Published April 8, 2015 - 9:38pm
“They fight like the devil,” Gerry Doucette said Wednesday.
“And they’re a tremendous eating fish.”
The Antigonish angler was talking about striped bass.
In the shadow of the Department of Fisheries and Oceans’ much-publicized announcement Tuesday, that the Maritime provinces’ recreational salmon fishery will be catch-and-release only, was the extension of the striped bass fishing season in the southern Gulf of St. Lawrence.
The long decline of salmon runs over the past 20 years has garnered public attention.
Meanwhile, the striped bass populations have exploded in the southern gulf to numbers not seen in living memory.
The population change is all the more shocking considering so far as anyone knows, the entire southern gulf population only has one spawning river — the North-west Miramichi River in New Brunswick — and during the early 2000s their numbers were so low they were considered for listing as threatened.
The recreational catch-and-release season for anglers will open May 1 and continue until Oct. 31.
During four periods of that season, anglers will be able to keep one fish a day. Those periods are May 11 to 31, Aug. 1 to 23, Sept. 24 to 30, and Oct. 24 to 31.
To make it a bit more complicated, that one fish kept by anglers must be between 50 and 65 centimetres long.
It was complicated rules like this, warned Doucette, that led to some anglers accidentally running afoul of the law after recreational fishing for striped bass opened two years ago.
The Antigonish Rivers Association, of which Doucette is a member, recommended to Fisheries and Oceans that a daily bag limit of five fish be set for the entire season of May 1 to Oct 31, with no closures.
“We asked that knowing that you never get what you ask for,” Doucette said.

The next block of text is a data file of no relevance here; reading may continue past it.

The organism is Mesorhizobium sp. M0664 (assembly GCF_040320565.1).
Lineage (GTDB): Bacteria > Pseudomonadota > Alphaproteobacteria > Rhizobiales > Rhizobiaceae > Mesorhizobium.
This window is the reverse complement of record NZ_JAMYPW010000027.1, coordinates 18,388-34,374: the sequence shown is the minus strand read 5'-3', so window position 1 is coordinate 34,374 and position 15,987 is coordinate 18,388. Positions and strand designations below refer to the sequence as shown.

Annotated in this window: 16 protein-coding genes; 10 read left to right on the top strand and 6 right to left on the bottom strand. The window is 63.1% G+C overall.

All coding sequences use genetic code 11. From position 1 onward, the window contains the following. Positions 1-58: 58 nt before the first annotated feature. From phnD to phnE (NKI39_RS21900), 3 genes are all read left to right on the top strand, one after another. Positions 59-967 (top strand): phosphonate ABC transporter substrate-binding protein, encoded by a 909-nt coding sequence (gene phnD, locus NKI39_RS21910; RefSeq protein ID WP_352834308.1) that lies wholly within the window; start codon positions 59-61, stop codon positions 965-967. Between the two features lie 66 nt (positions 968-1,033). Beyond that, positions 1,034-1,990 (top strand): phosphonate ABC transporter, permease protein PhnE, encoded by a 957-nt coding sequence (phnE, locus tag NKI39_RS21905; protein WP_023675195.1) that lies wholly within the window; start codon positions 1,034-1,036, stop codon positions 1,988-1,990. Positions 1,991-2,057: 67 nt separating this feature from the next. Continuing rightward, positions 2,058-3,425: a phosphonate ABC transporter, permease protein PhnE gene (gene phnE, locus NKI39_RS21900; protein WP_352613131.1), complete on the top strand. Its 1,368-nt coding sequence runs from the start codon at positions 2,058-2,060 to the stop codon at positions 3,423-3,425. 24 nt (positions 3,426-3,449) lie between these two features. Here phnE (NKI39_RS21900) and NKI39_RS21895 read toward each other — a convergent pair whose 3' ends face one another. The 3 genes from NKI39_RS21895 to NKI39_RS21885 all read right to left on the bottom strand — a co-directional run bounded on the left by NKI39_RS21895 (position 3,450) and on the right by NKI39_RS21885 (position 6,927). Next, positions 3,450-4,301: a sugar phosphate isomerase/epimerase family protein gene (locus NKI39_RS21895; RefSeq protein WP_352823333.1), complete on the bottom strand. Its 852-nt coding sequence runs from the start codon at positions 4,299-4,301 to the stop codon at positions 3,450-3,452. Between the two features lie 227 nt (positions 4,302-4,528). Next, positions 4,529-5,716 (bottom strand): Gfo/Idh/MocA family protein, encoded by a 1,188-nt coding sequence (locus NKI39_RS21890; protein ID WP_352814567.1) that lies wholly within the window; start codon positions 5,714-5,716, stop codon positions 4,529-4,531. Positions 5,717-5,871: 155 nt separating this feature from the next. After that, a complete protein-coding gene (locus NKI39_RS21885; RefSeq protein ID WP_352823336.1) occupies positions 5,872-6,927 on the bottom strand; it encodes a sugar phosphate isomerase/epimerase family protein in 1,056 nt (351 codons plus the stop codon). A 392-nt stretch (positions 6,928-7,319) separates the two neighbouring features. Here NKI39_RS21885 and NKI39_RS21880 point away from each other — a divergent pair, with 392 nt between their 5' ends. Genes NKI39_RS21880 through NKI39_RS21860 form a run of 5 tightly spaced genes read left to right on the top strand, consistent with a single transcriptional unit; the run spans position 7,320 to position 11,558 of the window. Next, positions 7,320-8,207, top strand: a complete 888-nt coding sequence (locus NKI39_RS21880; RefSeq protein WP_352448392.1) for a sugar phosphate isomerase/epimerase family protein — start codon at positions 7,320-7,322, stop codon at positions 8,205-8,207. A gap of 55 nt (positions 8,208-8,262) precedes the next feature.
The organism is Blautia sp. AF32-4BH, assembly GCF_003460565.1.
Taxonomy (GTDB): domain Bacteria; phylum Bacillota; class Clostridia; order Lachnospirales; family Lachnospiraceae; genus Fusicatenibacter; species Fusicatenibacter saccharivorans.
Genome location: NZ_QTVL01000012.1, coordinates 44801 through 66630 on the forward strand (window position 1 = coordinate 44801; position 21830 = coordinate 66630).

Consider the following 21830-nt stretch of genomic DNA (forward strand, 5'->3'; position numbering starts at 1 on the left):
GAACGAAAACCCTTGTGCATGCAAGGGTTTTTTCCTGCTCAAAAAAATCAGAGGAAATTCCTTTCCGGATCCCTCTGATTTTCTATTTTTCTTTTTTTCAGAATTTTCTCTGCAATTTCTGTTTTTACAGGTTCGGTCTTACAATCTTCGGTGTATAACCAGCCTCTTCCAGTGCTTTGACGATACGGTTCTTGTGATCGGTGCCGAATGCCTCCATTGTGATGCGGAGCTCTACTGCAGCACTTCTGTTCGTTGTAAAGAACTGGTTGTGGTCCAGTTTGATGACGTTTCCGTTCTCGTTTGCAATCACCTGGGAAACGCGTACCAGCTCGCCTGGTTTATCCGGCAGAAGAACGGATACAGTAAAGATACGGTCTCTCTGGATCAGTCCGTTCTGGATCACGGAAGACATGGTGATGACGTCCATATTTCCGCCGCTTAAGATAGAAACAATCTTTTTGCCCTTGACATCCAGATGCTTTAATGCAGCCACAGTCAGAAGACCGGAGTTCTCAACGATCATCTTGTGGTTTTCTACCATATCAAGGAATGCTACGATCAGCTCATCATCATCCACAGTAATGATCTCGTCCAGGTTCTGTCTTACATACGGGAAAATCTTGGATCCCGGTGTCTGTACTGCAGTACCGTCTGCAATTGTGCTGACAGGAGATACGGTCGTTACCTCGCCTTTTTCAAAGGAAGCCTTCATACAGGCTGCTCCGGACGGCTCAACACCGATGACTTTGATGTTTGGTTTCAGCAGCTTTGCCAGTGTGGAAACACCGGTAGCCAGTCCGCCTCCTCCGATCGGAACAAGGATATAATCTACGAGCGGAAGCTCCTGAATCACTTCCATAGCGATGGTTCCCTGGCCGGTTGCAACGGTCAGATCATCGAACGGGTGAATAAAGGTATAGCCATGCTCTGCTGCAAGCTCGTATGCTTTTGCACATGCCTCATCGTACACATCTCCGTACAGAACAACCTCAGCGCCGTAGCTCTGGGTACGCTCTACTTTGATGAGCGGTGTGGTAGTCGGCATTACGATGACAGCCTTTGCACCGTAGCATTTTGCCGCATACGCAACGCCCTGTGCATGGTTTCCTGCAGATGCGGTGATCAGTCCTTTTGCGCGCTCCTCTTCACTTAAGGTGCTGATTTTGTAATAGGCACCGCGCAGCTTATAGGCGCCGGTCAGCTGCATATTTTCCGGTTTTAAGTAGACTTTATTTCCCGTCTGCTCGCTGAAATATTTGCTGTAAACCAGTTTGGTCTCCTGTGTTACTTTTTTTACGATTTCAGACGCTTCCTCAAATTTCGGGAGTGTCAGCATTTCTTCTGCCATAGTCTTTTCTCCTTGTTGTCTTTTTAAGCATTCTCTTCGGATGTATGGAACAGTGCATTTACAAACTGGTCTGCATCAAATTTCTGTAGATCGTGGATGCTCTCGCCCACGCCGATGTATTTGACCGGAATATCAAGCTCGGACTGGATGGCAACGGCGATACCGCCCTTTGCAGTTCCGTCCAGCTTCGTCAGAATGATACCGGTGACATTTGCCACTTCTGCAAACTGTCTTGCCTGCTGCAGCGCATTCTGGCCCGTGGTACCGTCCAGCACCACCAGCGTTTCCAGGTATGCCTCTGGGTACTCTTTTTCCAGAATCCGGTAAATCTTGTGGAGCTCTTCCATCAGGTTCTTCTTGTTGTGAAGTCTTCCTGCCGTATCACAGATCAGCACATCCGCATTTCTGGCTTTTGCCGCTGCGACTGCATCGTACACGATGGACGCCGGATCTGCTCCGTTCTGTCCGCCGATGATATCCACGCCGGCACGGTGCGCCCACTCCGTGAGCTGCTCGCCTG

“There are concerns and there are opportunities with this species. The concerns are around what they are (preying) upon, and there is an opportunity to develop this into a very lucrative recreational fishery, as it is on the eastern seaboard of the United States.”
But Fisheries and Oceans has opted for the cautious middle ground.
“I think this is a boom and bust species,” said Wayne Fairchild, a research scientist with the department.
“Due to environmental conditions you can lose an entire year class.”
Fairchild is two years into a three-year study of striped bass stomach contents that is so far dispelling some concerns of salmon anglers.
Only two per cent of the striped bass caught at the mouth of the Miramichi River, when salmon smolts would be running out in the spring, contained the juvenile salmon.
The main species found in the predators’ stomachs were, in order of frequency, smelt, gaspereau, insects and crustaceans.
The only proven spawning ground for southern Gulf of St. Lawrence striped bass is in the Northwest Miramichi River. The fish make their way from all the coastal estuaries and swim up the river to the head of the tide where the ocean’s salt water meets fresh water.
When the salinity is just right, the fish begin breeding.
“The temperature has to be just right, the salinity has to be just right,” said Art Redden, who lives on the Shubenacadie River, where the Bay of Fundy striped bass population breeds.
“But when all those factors are lined up, all hell breaks loose and it’s something to behold.”
While the population is strong in the Bay of Fundy too, Redden said it’s important to protect the few locations where striped bass spawn.